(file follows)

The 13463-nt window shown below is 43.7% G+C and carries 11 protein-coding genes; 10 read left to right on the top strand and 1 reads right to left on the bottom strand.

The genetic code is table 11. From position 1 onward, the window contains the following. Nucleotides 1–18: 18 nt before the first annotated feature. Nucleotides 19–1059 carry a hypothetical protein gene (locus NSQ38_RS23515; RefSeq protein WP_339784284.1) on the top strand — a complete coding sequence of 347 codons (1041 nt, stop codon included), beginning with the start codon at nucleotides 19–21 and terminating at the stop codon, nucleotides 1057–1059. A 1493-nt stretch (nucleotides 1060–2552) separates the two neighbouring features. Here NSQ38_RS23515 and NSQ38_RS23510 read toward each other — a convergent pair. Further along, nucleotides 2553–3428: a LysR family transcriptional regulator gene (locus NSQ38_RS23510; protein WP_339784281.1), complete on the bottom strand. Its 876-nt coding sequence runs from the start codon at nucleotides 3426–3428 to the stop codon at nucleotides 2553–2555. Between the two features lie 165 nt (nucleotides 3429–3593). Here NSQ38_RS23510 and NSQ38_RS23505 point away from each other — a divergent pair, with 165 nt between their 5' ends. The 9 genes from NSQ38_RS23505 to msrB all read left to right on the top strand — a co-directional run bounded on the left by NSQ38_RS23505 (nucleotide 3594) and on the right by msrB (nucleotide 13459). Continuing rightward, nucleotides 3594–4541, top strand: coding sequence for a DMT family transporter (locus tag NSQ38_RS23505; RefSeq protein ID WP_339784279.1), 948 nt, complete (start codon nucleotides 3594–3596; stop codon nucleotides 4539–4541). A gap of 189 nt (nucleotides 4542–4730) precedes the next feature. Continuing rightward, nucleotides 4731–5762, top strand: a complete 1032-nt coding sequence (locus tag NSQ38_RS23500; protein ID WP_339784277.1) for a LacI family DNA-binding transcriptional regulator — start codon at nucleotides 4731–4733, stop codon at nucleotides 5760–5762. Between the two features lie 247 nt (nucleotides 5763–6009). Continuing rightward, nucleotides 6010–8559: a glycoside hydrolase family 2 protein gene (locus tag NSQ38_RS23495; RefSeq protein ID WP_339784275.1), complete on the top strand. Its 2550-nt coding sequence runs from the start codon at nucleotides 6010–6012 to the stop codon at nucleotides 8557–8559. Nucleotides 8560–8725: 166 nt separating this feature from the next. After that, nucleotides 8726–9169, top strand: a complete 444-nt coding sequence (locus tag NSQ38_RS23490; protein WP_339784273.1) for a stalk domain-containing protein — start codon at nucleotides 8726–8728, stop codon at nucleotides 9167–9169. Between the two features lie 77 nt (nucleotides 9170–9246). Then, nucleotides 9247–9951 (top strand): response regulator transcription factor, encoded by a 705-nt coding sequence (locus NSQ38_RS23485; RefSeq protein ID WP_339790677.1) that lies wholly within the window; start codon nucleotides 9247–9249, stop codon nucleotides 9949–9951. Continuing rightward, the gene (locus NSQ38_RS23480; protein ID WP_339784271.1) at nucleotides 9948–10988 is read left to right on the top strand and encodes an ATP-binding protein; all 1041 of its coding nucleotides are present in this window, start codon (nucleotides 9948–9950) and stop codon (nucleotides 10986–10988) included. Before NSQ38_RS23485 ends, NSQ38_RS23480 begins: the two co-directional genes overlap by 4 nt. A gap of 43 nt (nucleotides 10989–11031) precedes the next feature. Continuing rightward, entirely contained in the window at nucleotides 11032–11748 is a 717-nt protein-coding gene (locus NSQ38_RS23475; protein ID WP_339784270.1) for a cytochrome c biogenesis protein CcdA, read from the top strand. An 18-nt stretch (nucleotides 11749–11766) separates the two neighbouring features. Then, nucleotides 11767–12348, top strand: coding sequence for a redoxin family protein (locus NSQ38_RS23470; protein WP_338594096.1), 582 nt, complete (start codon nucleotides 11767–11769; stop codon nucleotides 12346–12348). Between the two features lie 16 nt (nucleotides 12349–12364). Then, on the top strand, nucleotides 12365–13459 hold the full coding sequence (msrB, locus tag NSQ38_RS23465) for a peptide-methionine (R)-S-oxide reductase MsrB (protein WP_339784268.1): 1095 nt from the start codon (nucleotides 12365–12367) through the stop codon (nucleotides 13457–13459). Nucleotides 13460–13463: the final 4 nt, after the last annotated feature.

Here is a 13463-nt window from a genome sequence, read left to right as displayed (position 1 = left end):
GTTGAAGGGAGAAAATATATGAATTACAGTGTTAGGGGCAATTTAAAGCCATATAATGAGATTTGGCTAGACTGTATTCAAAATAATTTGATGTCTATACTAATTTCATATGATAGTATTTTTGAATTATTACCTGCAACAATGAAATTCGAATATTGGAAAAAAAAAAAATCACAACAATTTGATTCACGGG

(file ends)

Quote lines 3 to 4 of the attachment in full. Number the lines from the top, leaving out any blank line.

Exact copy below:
Here is a 13463-nt window from a genome sequence, read left to right as displayed (position 1 = left end):
GTTGAAGGGAGAAAATATATGAATTACAGTGTTAGGGGCAATTTAAAGCCATATAATGAGATTTGGCTAGACTGTATTCAAAATAATTTGATGTCTATACTAATTTCATATGATAGTATTTTTGAATTATTACCTGCAACAATGAAATTCGAATATTGGAAAAAAAAAAAATCACAACAATTTGATTCACGGG